Back in 2007, the lawsuit-industry funded SKAPP conducted a conference, at which Rosner presented. I was not present, but a friend wrote me later, “Boy, does Rosner not like you. You steal a puppy from him or something?” When I presented at the Fourth International Conference on the History of Occupational and Environmental Health, in 2010, Rosner repeated his Middlebury behavior. As soon as I finished my talk, he rushed for the microphone and filibustered the entire question and answer period.3 I would chalk this up to fascisti of the left, except the very nice socialist historian who chaired my panel apologized profusely afterwards.

In a revised edition of one of their historical potboilers, Rosner and Markowitz repeated their calumny:

It was not just the lead and chemical industries that saw our book and the evidence we presented as a threat. Nathan Schachtman, an attorney with the Philadelphia-based firm McCarter & English, and who defended companies sued for ‘exposures to allegedly toxic substances, including asbestos, benzene, cobalt isocyanates, silica and solvents’, also published an attack on us in Mealey’s Litigation Report: Silica, titled, ‘On Deadly Dust and Histrionic Historians’. In his attack on our earlier book, Deadly Dust, a history of the devastating lung disease silicosis, he accused us of writing a ‘jeremiad’ that ‘resonates to the passions and prejudices of the last century’. He took us to task for our ‘prejudice’ that ‘silicosis results from the valuation of profits over people’ and admonished us to point out the higher rates of silicosis in Communist countries. ‘They [the authors] fairly consistently excuse or justify the actions of labor… . They excoriate the motives and actions of industry’. But Schachtman’s true agenda emerged in the middle of his third paragraph. ‘We could safely leave the fate of Rosner’s and Markowitz’s historical scholarship to their community of academicians and historians if not for one discomforting fact,’ he wrote. ‘The views of Rosner and Markowitz have become part of the passion play that we call silicosis litigation.’16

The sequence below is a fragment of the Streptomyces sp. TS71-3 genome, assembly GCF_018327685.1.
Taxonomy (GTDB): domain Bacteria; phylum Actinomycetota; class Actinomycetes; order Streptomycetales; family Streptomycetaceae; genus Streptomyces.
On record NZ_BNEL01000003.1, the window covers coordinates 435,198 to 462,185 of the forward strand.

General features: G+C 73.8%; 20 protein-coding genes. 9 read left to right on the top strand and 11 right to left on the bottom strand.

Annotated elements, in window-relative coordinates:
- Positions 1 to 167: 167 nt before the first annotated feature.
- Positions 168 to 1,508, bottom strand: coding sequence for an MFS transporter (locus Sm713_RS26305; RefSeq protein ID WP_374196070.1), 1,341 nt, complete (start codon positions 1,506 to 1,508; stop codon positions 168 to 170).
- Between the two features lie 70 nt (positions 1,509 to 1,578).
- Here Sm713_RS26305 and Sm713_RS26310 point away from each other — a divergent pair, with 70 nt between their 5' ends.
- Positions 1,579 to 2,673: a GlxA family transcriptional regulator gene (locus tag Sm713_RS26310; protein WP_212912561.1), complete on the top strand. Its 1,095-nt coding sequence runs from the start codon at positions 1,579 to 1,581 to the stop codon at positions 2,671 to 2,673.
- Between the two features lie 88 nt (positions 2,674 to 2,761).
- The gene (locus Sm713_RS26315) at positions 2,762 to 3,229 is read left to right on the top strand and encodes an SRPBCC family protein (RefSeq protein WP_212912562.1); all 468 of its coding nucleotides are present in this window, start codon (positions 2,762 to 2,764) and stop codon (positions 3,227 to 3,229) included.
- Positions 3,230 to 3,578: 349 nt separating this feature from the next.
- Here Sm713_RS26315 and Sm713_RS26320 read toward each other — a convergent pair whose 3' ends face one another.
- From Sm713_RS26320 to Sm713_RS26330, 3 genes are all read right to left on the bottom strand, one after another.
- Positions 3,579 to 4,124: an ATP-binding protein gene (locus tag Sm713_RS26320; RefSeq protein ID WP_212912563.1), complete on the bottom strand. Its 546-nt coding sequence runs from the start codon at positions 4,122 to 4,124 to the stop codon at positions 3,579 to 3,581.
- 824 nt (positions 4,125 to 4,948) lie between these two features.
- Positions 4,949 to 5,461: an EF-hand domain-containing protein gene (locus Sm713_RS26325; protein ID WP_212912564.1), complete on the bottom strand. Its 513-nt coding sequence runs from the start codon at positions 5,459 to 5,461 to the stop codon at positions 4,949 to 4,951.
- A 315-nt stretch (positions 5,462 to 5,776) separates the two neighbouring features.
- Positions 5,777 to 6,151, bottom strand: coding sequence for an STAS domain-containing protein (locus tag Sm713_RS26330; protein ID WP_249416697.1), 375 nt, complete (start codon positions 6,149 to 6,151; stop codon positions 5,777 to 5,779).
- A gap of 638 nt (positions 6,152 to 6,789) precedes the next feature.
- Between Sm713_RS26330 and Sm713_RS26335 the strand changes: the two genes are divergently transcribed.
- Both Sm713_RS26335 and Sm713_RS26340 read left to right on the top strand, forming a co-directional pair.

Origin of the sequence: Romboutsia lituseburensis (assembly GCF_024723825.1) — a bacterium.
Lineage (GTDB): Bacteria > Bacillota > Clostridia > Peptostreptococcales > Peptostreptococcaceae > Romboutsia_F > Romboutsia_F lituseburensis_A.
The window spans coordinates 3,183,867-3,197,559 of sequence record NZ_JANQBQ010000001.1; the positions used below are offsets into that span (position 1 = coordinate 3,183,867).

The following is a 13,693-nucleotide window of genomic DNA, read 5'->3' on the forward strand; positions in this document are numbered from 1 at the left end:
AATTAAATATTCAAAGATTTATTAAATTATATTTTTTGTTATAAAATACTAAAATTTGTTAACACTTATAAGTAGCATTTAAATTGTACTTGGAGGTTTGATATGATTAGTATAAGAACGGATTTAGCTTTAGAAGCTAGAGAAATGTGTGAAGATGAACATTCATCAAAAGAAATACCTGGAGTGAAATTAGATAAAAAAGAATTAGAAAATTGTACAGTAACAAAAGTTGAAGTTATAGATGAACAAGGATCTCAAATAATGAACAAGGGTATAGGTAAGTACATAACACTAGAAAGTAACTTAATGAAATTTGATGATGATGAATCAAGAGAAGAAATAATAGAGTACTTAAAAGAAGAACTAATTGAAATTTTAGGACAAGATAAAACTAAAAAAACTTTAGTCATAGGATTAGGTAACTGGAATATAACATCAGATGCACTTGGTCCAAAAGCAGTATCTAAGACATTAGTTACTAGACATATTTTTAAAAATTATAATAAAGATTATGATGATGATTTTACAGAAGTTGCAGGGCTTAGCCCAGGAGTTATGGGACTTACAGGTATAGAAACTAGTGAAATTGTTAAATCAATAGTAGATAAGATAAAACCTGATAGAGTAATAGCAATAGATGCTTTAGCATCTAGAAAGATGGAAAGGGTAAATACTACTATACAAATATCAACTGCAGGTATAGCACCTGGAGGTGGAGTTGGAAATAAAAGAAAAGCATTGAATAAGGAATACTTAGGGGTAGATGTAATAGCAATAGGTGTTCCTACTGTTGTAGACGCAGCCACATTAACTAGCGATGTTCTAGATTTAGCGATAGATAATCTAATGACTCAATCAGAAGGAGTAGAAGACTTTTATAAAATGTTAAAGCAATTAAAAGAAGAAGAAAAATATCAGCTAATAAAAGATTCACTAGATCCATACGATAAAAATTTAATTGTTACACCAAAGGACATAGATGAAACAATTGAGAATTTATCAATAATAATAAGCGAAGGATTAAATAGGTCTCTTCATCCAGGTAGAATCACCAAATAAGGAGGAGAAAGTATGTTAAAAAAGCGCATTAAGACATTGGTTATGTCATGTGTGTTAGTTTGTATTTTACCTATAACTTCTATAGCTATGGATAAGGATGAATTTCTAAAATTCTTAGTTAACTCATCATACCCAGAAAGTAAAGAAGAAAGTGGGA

Schachtman seemed to be saying that as long as academics speak only to one another and had no influence beyond academia, they can be tolerated. But once they begin to affect that wider world, they need to be put back in their place. All this despite the fact that, at the time of Schachtman’s piece, more than a decade after the publication of Deadly Dust in 1991, each of us had appeared on the stand in only one case.”4